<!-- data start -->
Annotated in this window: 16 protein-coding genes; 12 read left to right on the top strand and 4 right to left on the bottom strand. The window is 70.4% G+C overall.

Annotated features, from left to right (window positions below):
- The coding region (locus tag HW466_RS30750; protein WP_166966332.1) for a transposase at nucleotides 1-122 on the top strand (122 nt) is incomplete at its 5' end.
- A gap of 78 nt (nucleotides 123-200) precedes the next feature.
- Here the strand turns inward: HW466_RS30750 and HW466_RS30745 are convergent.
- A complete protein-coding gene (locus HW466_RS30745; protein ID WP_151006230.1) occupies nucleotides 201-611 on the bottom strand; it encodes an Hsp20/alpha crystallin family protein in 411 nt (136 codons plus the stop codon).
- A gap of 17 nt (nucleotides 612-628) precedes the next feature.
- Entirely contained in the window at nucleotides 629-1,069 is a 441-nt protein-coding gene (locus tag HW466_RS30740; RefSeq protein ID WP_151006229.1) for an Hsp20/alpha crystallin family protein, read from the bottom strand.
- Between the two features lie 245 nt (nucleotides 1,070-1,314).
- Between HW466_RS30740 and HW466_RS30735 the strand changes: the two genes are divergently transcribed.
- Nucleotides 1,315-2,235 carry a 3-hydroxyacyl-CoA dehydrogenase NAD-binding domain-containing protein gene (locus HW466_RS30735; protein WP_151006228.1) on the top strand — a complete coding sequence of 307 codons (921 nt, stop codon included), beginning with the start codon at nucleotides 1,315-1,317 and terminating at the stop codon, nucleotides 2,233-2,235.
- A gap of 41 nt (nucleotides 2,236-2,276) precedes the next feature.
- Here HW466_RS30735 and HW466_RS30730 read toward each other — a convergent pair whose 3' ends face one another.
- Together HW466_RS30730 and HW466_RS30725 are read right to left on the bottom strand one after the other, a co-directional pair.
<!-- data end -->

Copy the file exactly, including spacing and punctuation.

Annotated in this window: 16 protein-coding genes; 12 read left to right on the top strand and 4 right to left on the bottom strand. The window is 70.4% G+C overall.

Annotated features, from left to right (window positions below):
- The coding region (locus tag HW466_RS30750; protein WP_166966332.1) for a transposase at nucleotides 1-122 on the top strand (122 nt) is incomplete at its 5' end.
- A gap of 78 nt (nucleotides 123-200) precedes the next feature.
- Here the strand turns inward: HW466_RS30750 and HW466_RS30745 are convergent.
- A complete protein-coding gene (locus HW466_RS30745; protein ID WP_151006230.1) occupies nucleotides 201-611 on the bottom strand; it encodes an Hsp20/alpha crystallin family protein in 411 nt (136 codons plus the stop codon).
- A gap of 17 nt (nucleotides 612-628) precedes the next feature.
- Entirely contained in the window at nucleotides 629-1,069 is a 441-nt protein-coding gene (locus tag HW466_RS30740; RefSeq protein ID WP_151006229.1) for an Hsp20/alpha crystallin family protein, read from the bottom strand.
- Between the two features lie 245 nt (nucleotides 1,070-1,314).
- Between HW466_RS30740 and HW466_RS30735 the strand changes: the two genes are divergently transcribed.
- Nucleotides 1,315-2,235 carry a 3-hydroxyacyl-CoA dehydrogenase NAD-binding domain-containing protein gene (locus HW466_RS30735; protein WP_151006228.1) on the top strand — a complete coding sequence of 307 codons (921 nt, stop codon included), beginning with the start codon at nucleotides 1,315-1,317 and terminating at the stop codon, nucleotides 2,233-2,235.
- A gap of 41 nt (nucleotides 2,236-2,276) precedes the next feature.
- Here HW466_RS30735 and HW466_RS30730 read toward each other — a convergent pair whose 3' ends face one another.
- Together HW466_RS30730 and HW466_RS30725 are read right to left on the bottom strand one after the other, a co-directional pair.